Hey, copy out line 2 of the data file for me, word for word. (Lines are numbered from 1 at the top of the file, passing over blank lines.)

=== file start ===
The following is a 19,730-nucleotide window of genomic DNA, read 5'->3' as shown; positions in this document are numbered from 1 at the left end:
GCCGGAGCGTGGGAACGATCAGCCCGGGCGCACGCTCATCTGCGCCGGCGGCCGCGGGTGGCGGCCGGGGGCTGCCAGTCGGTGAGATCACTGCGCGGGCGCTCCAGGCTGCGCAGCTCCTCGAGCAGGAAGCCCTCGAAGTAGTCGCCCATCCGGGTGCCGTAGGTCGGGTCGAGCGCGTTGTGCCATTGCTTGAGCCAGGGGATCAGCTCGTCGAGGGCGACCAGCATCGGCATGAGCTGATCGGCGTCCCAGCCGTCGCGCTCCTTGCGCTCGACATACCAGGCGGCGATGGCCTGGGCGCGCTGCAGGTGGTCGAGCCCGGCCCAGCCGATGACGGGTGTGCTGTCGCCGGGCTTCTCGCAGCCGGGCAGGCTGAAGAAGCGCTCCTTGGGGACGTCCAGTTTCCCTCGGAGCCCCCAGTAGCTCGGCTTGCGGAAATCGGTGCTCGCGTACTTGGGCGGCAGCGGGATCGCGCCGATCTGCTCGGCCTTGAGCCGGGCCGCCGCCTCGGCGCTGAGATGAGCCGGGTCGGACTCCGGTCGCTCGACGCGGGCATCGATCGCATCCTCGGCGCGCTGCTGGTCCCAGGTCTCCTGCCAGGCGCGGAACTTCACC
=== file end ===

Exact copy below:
GCCGGAGCGTGGGAACGATCAGCCCGGGCGCACGCTCATCTGCGCCGGCGGCCGCGGGTGGCGGCCGGGGGCTGCCAGTCGGTGAGATCACTGCGCGGGCGCTCCAGGCTGCGCAGCTCCTCGAGCAGGAAGCCCTCGAAGTAGTCGCCCATCCGGGTGCCGTAGGTCGGGTCGAGCGCGTTGTGCCATTGCTTGAGCCAGGGGATCAGCTCGTCGAGGGCGACCAGCATCGGCATGAGCTGATCGGCGTCCCAGCCGTCGCGCTCCTTGCGCTCGACATACCAGGCGGCGATGGCCTGGGCGCGCTGCAGGTGGTCGAGCCCGGCCCAGCCGATGACGGGTGTGCTGTCGCCGGGCTTCTCGCAGCCGGGCAGGCTGAAGAAGCGCTCCTTGGGGACGTCCAGTTTCCCTCGGAGCCCCCAGTAGCTCGGCTTGCGGAAATCGGTGCTCGCGTACTTGGGCGGCAGCGGGATCGCGCCGATCTGCTCGGCCTTGAGCCGGGCCGCCGCCTCGGCGCTGAGATGAGCCGGGTCGGACTCCGGTCGCTCGACGCGGGCATCGATCGCATCCTCGGCGCGCTGCTGGTCCCAGGTCTCCTGCCAGGCGCGGAACTTCACC